Mikhail’s Art Gallery
The illustrations in this gallery have been drawn by the gifted Baltic artist Mikhail Khristoljubov.
“Gjest Baardsen’s ACHROSTICHON, a twenty-six-verse autobiographical ballad and other poems.”
“The Battle of Fimreite” – an extract from the “Saga of King Sverre.”
“Peer Gynt” the play by Henrik Ibsen.
I met Mikhail while living in the west of Norway around the turn of the century, when I was working as a professor at Sogn and Fjordane University College. He was living a meagre existence in a refugee camp in the region. He spent most of the day weaving magic with just scraps of paper and a cheap ball-point pen. I only regret that we lost contact, and I wasn’t able to see more of his magnificent creations. Nevertheless, he
has illustrated three books for me (Peer Gynt, King Sverre and Gjest Baardsen).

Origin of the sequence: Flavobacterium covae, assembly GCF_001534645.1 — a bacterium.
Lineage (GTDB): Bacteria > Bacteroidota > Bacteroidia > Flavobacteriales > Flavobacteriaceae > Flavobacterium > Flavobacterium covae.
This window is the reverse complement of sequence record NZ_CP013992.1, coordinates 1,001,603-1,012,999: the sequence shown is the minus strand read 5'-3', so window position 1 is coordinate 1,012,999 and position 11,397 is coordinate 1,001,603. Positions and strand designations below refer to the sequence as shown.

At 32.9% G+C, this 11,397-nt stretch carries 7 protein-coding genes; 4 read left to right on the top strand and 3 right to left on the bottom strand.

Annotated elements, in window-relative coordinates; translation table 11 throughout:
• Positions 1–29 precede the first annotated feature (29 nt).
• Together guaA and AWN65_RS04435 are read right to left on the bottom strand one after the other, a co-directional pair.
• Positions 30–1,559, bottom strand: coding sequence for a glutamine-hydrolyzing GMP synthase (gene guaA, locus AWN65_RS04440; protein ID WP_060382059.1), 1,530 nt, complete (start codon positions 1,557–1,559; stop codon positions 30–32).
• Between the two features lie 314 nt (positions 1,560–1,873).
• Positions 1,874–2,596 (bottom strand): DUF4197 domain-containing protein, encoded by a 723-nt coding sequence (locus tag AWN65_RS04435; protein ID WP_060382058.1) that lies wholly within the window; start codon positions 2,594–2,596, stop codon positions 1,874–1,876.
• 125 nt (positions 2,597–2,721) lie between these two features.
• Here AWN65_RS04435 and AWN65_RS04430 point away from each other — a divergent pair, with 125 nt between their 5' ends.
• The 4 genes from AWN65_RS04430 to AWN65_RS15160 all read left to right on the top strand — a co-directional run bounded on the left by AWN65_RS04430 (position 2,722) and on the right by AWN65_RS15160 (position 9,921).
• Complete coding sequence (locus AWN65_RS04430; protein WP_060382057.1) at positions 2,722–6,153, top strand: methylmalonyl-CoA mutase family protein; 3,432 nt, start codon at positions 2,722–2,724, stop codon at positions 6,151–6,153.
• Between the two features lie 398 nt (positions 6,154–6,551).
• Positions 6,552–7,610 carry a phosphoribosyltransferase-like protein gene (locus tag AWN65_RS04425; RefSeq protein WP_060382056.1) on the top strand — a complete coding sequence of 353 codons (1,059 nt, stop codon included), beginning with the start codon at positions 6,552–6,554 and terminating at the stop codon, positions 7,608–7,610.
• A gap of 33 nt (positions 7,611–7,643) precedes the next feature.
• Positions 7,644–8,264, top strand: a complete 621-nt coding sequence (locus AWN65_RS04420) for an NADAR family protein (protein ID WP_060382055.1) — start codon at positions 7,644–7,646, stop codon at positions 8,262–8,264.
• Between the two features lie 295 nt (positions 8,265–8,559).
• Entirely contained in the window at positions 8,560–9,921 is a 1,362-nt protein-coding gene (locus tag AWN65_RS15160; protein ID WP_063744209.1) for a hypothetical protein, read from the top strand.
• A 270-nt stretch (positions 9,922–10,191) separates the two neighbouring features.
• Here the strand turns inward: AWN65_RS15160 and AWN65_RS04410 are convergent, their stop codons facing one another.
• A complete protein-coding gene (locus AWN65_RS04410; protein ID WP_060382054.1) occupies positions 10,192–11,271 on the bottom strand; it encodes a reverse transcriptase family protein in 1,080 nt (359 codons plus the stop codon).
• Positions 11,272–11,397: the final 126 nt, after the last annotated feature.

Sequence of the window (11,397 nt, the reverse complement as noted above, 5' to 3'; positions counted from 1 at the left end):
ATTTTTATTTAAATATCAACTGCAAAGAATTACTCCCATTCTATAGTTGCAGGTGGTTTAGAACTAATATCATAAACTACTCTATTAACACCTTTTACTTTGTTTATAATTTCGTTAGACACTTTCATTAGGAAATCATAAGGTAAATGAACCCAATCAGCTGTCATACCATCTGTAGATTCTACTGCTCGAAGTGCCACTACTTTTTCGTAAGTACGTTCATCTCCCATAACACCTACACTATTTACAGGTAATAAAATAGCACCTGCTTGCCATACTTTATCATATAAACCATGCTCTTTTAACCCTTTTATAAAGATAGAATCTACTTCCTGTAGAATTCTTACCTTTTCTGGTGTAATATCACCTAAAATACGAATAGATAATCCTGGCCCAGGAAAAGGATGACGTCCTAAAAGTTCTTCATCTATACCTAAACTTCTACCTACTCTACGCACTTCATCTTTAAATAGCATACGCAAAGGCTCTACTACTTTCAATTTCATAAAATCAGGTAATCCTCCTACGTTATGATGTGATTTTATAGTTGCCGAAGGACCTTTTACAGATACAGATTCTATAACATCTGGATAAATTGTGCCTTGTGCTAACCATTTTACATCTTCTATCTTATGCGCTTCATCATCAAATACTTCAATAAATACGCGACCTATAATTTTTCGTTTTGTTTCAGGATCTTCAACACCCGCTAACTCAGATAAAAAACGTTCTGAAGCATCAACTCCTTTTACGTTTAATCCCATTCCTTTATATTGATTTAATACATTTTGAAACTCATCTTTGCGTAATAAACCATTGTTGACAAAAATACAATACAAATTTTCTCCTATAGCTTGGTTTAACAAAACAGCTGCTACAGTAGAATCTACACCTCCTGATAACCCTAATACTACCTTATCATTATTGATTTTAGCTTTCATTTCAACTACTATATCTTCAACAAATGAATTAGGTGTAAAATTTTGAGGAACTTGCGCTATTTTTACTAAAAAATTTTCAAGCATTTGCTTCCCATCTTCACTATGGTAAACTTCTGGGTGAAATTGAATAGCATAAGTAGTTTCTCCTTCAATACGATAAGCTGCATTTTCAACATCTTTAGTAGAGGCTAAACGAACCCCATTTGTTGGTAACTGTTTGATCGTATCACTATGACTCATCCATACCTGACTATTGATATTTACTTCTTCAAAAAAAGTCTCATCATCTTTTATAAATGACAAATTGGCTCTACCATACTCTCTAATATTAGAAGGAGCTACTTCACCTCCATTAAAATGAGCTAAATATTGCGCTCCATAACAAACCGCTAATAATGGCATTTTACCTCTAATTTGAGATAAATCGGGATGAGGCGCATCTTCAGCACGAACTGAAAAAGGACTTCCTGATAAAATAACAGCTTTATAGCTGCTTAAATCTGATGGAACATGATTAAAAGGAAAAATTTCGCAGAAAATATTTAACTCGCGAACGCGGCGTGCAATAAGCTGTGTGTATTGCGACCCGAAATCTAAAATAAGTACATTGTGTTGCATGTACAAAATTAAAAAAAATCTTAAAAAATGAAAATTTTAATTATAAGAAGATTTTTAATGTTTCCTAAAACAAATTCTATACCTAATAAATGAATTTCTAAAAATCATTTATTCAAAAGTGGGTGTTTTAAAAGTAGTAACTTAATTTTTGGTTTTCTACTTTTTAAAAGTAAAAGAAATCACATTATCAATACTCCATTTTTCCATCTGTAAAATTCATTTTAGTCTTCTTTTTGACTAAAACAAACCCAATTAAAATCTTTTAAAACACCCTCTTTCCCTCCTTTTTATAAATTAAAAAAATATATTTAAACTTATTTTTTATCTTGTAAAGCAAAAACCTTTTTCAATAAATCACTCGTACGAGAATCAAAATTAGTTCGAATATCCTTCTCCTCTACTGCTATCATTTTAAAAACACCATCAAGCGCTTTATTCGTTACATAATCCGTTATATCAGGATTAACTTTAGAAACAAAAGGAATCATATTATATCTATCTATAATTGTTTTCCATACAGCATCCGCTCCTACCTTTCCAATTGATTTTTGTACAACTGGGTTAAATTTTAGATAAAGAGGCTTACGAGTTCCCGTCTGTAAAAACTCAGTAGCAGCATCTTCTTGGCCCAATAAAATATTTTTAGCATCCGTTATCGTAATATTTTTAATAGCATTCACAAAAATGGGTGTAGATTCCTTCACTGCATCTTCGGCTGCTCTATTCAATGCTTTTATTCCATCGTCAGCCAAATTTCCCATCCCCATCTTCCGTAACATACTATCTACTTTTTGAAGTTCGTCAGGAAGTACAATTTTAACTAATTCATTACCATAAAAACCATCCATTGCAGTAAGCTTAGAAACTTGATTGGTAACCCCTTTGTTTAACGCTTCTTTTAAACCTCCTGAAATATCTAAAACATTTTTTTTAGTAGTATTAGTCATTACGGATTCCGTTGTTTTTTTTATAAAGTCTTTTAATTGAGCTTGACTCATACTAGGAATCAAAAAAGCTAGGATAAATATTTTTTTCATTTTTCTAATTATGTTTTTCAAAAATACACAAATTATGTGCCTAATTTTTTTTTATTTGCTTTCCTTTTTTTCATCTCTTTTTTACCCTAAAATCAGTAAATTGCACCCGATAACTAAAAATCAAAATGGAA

Mikhail describes his own situation.
I had asked my wife Natasha to ask Mikhail how he had ended up in Norway as a refugee. He provided the following account, which Natasha translated into English:
Mikhail Khristolyubov, Vasiljevich, born 9 September 1959. At an early age, he lost his parents, and was raised in children’s homes. He has many gifts and talents, such as artist, designer, inventor, musician, poet, writer and critic. He studied at the Latvian Art Academy.
From a young age, he was critical of the Communist regime, and thus came under the surveillance of the KGB. He was a strong critic of the Communist order during Gorbachov’s rule. This resulted in him becoming a target of persecution. The government at the time made several attempts at reprisal. Consequently, he fled to Finland, where he lived illegally. At the moment, he is living in Norway as a refugee.